Budapest – Sunday

We had the morning to ourselves and used it to get some work done – I am still professor of theology and pastor of pastors. The joyful work was giving Bethany Allen input for her sermon at Bridgetown. I am eager to hear it. Amazing sermon on feelings and Sabbath, part of the BT series on Practicing the Way.

Terry and Christina Cokenour and their girls picked us up for lunch at Vak Varju – the Black Crow. If you look at the website, you can get a “taste” of our experience. There were many jokes about Russell Crow and Darth Vader, reinterpreted to be a stylized black crow with a helmet

The food was marvelous, with full time taken to prepare it which gave lots of time for conversation. But it was super hot with sun shining into the enclosed patio and four powerful heaters going full blast. I felt for the server who brought our food trying not to drip sweat on it! You can see the beauty of Sherry’s pork tenderloin dish.

Golgota 11 Church

Terry and I, along with the girls, went to the building where the church meets. Sherry and Christina went out and enjoyed some girl time over treats at a local bakery.

We did the setting up, chairs and sound equipment, practiced the songs and talked a lot about ministry in this area. Hungary is technically Christian but almost wholly unchurched. So there is a lot of work to do.

I tried to capture some of the feeling of the area: fitness center to the left, Burger King in the middle and “Com Condo” on the right. These are what we called Stalin Apartments in other eastern block countries I have ministered in: very basic solid, functional only apartments for workers in the communist economy. Now the people are updating the apartments in very attractive ways even as the exterior remains the dingy concrete.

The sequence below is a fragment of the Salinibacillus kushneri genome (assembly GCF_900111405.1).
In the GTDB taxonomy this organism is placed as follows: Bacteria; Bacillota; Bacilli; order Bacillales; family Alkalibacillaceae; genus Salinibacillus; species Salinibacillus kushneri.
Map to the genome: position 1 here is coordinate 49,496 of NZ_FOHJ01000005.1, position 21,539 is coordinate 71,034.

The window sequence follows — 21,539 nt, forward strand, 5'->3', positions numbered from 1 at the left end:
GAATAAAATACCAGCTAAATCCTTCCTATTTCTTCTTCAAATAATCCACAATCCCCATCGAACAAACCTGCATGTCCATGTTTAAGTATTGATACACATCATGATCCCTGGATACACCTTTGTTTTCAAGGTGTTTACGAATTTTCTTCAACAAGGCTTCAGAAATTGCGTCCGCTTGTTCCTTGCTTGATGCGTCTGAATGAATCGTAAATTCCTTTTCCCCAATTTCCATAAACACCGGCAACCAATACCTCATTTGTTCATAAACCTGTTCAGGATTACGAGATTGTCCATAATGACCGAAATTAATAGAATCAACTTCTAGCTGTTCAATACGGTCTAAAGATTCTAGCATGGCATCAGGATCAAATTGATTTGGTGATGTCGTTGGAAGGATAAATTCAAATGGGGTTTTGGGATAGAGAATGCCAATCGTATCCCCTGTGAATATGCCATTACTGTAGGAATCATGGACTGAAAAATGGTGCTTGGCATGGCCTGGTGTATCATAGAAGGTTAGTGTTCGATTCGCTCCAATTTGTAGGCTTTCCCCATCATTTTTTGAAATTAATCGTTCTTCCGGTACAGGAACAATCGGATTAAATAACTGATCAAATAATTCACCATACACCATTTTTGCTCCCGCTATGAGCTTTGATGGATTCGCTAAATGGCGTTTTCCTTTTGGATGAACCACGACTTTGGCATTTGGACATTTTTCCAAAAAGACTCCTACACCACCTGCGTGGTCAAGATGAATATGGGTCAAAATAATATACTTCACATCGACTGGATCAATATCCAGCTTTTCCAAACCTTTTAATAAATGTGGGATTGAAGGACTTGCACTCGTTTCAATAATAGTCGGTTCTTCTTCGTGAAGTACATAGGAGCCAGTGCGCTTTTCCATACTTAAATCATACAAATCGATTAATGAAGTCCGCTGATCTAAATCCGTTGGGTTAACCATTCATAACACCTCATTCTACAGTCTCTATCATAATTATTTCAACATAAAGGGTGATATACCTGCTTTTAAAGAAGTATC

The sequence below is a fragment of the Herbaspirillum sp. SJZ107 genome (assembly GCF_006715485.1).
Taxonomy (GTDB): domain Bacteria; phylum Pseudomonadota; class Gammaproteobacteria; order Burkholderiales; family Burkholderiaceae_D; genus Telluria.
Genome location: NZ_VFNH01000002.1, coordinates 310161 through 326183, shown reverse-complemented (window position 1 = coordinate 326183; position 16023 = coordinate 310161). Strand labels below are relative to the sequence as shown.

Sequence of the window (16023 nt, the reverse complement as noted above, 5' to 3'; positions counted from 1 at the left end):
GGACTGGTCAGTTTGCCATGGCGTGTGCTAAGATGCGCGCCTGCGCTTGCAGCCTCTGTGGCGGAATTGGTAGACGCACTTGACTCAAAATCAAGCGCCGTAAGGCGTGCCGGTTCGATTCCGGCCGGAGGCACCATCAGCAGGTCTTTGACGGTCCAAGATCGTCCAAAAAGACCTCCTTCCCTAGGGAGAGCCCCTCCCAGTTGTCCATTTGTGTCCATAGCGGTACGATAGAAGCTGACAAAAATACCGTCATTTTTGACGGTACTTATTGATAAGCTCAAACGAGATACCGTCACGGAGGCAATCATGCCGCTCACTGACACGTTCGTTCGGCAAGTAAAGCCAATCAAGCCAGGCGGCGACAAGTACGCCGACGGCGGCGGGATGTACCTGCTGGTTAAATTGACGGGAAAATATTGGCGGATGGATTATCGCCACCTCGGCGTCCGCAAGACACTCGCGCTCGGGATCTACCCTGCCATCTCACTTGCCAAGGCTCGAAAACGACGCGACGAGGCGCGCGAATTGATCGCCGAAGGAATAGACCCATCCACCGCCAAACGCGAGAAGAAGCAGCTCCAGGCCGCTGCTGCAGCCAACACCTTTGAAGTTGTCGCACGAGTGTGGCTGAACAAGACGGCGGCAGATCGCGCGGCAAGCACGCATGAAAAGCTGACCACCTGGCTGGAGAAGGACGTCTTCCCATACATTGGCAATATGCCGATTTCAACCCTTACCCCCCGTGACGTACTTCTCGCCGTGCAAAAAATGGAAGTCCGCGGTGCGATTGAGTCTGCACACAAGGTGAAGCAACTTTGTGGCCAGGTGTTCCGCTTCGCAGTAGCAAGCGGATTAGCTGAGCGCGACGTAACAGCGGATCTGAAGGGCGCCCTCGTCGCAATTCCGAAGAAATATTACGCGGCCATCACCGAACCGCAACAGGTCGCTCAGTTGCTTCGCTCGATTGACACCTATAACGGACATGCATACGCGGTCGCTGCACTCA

The church, Golgota 11, Golgotha 11, the Calvary Chapel in District 11, was finishing a short series on reconciliation so I started with 2 Cor. 5:11-21 on the reconciliation that leaves the “fleshly” perception with it’s bitterness and hurt behind for the “new creation” where we don’t count tresspasses against people because of what God did making Jesus who knew no sin to be sin – meaning our sin shame and fear was absorbed by Him in some mysterious way so we can become the full Christlike righteousness He has for us.

I went to the parable of the prodigal in Luke 15, focusing on the first son who betrayed his father, shaming him, emotionally killing him. The Father does not go after the son, because in the young man’s pride, it would seem more controlling domination, perhaps. But this son’s partying ends up destroying his own life.

The key to reconciliation is first the son coming to his senses (think 2 Tim. 2:25-26) at the end of his pride and rebellion and remembering life with the Father. The other side is both the Father letting love for his son and the memory/hope of their relation overcome his hurt and shame. The son’ repentance (coming back home and to Father) and confession (I have sinned and am no longer worthy to be your son) along with the Father’s Ex. 34:6-7 compassion and love combine to produce the sweet fruit of reconciliation.

Had the son not repented, coming home with “Hey, Dad, I’m back. Kill the fatted calf so I can party” or had the Father demanded that the son earn his way back into the family with years of servanthood it would have been very different. No reconciliation would have happened. It is always a two sided work.

I spoke of an example from my pastoral life where a woman committed adultery against her husband. They went through this sort of process and were fully reconciled after both gave a ton of shame and pain to Jesus by the power of the Spirit. I heard later that a person present who, completely unknown to me, is in the process of reconciling with an adulterous spouse. Other advised never do that, it never works, you can never trust. The sermon brought hope to that marriage.

Leave a Reply

Your email address will not be published.